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The Horse on the Feudal Farm

Prior to the Middle Ages, horses were mainly utilized in transportation and warfare. Moreover, horses were both expensive to buy and, compared to oxen and donkeys who were foragers, were expensive to keep. Horses required specialized feed, constant care, and good shelter. The feudal system of the Middle Ages placed the farmer on his land under the control of a lord, but the lord, in turn, had the means of supplying the farmer with horses to use in the manor’s fields. Therefore, the Middle Ages saw the horse slowly begin to replace the ox in agriculture. This transformation would not be completed until the 19th century.

From Racing Chariots to Reluctant Carts

The Middle Ages in Europe witnessed the loss of the cultural life and technological innovations achieved by Romans. European roads fell into disrepair because, after Rome’s disintegration, no one had either the ability or evidently the desire to maintain them. Chariots were no longer used after the fall of Rome, and decent transportation in all forms vanished. Thereafter, only sluggish carts and wagons moved between farms and villages.

Carriage Development Awaited Improved Roads

It is estimated that between 1350 and 1600 the number of vehicles in England remained roughly the same. One of the few improvements in transportation in England occurred when Anne of Bohemia married England?s Richard II in 1382. When Anne came to England, she brought a carriage with her, which was probably made in Kocs, Hungary. Kocs was renowned for its excellence in carriage making and it is from this town’s name that we derive our word “coach.” Because of the deplorable condition of England?s roads, Anne’s carriage remained somewhat of a novelty. Carriages and coaches did not see widespread usage in London until the early 17th century.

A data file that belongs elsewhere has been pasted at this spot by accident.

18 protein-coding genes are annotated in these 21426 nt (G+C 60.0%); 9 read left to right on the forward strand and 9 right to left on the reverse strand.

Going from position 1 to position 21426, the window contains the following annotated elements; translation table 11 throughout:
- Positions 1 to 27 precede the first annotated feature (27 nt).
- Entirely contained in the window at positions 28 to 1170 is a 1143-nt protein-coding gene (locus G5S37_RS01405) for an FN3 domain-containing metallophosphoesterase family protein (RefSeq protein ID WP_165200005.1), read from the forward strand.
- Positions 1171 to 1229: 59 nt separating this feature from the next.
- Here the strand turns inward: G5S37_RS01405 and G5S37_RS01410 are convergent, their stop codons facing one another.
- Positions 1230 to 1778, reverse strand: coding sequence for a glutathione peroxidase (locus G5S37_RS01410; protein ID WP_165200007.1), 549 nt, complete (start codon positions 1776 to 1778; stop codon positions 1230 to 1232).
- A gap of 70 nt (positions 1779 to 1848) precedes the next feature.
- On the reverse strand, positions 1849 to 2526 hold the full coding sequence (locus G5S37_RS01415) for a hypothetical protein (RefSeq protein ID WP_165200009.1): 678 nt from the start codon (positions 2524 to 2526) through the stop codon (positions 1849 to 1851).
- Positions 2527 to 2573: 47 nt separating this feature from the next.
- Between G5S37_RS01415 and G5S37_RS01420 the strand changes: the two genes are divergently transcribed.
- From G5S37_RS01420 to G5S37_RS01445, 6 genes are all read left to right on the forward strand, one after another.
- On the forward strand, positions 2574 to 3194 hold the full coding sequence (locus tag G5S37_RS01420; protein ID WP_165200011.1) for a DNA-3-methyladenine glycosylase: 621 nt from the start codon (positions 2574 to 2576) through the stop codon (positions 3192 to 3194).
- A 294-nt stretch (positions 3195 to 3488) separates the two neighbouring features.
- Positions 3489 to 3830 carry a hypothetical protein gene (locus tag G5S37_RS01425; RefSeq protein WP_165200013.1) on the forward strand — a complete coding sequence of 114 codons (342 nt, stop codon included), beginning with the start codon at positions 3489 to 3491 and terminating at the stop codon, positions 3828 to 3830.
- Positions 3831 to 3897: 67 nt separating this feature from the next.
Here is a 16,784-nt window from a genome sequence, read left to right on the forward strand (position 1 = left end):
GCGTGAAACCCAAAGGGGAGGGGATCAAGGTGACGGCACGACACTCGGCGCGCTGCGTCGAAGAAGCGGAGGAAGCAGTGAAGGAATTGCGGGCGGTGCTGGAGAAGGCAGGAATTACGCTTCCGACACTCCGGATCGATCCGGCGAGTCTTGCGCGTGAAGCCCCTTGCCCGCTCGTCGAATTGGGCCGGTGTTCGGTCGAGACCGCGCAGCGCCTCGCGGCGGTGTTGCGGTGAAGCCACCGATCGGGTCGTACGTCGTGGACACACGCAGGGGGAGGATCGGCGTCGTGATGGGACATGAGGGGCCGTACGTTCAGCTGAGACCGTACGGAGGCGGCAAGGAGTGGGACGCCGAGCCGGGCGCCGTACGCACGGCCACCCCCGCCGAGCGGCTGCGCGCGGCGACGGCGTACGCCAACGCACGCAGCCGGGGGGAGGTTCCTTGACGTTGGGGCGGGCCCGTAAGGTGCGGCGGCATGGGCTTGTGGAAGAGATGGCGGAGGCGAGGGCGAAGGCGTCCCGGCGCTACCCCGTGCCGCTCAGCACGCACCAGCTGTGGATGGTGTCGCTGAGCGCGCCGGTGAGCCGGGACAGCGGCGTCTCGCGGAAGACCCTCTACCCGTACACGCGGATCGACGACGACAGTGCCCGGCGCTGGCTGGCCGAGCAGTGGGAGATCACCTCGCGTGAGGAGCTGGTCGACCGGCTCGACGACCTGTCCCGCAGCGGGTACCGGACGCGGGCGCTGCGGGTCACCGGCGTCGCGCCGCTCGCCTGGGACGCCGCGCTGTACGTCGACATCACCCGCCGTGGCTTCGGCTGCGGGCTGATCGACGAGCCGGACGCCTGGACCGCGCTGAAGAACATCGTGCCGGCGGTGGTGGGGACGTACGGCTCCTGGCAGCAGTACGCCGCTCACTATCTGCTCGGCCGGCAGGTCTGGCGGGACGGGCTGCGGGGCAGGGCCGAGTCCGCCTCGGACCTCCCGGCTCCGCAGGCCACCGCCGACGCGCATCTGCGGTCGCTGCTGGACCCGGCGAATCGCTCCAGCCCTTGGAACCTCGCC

Anne of Bohemia Helps Popularize the Sidesaddle

Many variations of the sidesaddle have taken place throughout the ages. The original sidesaddle, probably invented in the Middle East during the 12th century, and early examples are shown in paintings on Greek vases and on Celtic sculptured stones. The early sidesaddle was more or less a padded seat in which the women sat completely sideways. The horses appeared to be small, and were often led by a servant. By the 9th century AD, a “planchette’” was added which was a little board for the rider’s feet to rest upon.

Anne of Bohemia, an elegant European princess, arrived in England in 1381 to become the bride of Richard II. She is credited with having popularized the sidesaddle in England. Until the sidesaddle was created, women were obliged to ride astride as men did. This would have been very uncomfortable given the elaborate dress of the time. If they chose not to ride astride, women were packed into rough carts called “litters” which consisted of little more than a few boards and wheels and haphazardly assembled.

Anne remained a beloved queen until she died of the plague at the young age of 28. Her husband, Richard II, was so grieved that he ordered the destruction of Sheen castle in which she died.